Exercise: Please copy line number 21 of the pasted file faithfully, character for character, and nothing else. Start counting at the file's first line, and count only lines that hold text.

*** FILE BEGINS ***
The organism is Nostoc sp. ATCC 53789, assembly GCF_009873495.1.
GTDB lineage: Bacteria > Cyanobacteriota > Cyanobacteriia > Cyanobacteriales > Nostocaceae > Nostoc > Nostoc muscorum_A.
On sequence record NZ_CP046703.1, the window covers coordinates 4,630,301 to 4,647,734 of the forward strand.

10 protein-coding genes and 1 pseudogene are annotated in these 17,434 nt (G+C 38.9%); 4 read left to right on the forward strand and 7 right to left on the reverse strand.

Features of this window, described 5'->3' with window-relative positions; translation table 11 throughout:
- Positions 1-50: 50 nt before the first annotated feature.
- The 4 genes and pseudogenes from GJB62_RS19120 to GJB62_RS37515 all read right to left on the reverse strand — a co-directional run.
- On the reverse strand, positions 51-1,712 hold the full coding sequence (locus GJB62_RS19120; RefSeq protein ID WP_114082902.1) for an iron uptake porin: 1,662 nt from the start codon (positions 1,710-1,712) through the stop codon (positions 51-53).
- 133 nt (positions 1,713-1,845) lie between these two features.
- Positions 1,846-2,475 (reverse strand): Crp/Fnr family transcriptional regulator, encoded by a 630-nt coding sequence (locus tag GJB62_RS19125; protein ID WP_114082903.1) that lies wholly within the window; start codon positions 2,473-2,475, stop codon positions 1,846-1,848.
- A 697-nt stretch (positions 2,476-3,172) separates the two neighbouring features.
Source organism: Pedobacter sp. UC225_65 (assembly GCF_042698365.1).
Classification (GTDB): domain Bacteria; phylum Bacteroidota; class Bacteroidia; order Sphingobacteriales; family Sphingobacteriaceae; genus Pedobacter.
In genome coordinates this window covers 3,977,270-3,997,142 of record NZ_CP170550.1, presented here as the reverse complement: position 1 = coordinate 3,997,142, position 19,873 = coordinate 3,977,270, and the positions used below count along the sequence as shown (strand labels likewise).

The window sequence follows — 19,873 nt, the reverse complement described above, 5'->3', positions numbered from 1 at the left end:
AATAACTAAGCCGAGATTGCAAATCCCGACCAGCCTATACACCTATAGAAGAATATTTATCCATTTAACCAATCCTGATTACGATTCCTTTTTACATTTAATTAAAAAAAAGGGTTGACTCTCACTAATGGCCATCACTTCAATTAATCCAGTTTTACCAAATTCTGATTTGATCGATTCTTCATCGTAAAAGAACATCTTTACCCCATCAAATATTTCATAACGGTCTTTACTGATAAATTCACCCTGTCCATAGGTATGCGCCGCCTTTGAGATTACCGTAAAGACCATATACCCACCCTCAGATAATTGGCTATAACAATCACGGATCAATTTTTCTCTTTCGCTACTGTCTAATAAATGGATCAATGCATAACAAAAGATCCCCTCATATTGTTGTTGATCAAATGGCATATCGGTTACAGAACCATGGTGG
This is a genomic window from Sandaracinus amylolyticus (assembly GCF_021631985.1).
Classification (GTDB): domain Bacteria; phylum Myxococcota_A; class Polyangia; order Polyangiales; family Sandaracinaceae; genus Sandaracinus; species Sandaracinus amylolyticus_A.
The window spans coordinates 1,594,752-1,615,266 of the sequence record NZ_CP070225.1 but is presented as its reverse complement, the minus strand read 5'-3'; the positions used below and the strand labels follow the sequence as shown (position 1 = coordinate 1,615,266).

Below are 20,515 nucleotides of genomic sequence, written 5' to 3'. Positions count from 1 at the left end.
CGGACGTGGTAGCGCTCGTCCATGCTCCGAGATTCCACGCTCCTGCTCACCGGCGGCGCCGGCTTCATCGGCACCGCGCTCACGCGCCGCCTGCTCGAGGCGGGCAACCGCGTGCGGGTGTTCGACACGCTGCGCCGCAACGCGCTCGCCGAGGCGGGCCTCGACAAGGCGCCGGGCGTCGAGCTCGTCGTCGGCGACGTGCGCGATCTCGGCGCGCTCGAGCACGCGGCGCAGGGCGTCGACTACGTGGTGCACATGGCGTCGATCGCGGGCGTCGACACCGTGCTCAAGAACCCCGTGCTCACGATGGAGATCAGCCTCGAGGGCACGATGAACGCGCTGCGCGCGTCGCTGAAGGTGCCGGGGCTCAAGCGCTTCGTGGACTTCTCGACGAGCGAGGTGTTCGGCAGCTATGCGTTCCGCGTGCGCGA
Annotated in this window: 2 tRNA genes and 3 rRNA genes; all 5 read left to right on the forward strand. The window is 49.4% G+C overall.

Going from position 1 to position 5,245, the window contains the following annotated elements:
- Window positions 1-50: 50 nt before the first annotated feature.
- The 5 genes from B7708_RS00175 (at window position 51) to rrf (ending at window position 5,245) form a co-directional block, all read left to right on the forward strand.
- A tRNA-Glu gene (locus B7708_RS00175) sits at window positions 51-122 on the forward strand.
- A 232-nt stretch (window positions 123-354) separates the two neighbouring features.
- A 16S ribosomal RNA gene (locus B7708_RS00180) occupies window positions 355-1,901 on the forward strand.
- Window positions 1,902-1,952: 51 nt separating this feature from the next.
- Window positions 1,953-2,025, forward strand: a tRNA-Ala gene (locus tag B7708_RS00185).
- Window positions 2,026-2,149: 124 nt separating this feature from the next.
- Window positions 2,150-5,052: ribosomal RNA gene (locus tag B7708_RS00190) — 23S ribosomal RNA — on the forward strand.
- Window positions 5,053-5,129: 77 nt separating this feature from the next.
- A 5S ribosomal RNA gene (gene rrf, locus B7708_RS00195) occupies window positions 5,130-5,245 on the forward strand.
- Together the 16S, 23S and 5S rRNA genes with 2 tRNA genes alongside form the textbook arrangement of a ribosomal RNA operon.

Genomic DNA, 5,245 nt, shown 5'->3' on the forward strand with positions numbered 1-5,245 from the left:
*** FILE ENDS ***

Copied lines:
CGGACGTGGTAGCGCTCGTCCATGCTCCGAGATTCCACGCTCCTGCTCACCGGCGGCGCCGGCTTCATCGGCACCGCGCTCACGCGCCGCCTGCTCGAGGCGGGCAACCGCGTGCGGGTGTTCGACACGCTGCGCCGCAACGCGCTCGCCGAGGCGGGCCTCGACAAGGCGCCGGGCGTCGAGCTCGTCGTCGGCGACGTGCGCGATCTCGGCGCGCTCGAGCACGCGGCGCAGGGCGTCGACTACGTGGTGCACATGGCGTCGATCGCGGGCGTCGACACCGTGCTCAAGAACCCCGTGCTCACGATGGAGATCAGCCTCGAGGGCACGATGAACGCGCTGCGCGCGTCGCTGAAGGTGCCGGGGCTCAAGCGCTTCGTGGACTTCTCGACGAGCGAGGTGTTCGGCAGCTATGCGTTCCGCGTGCGCGA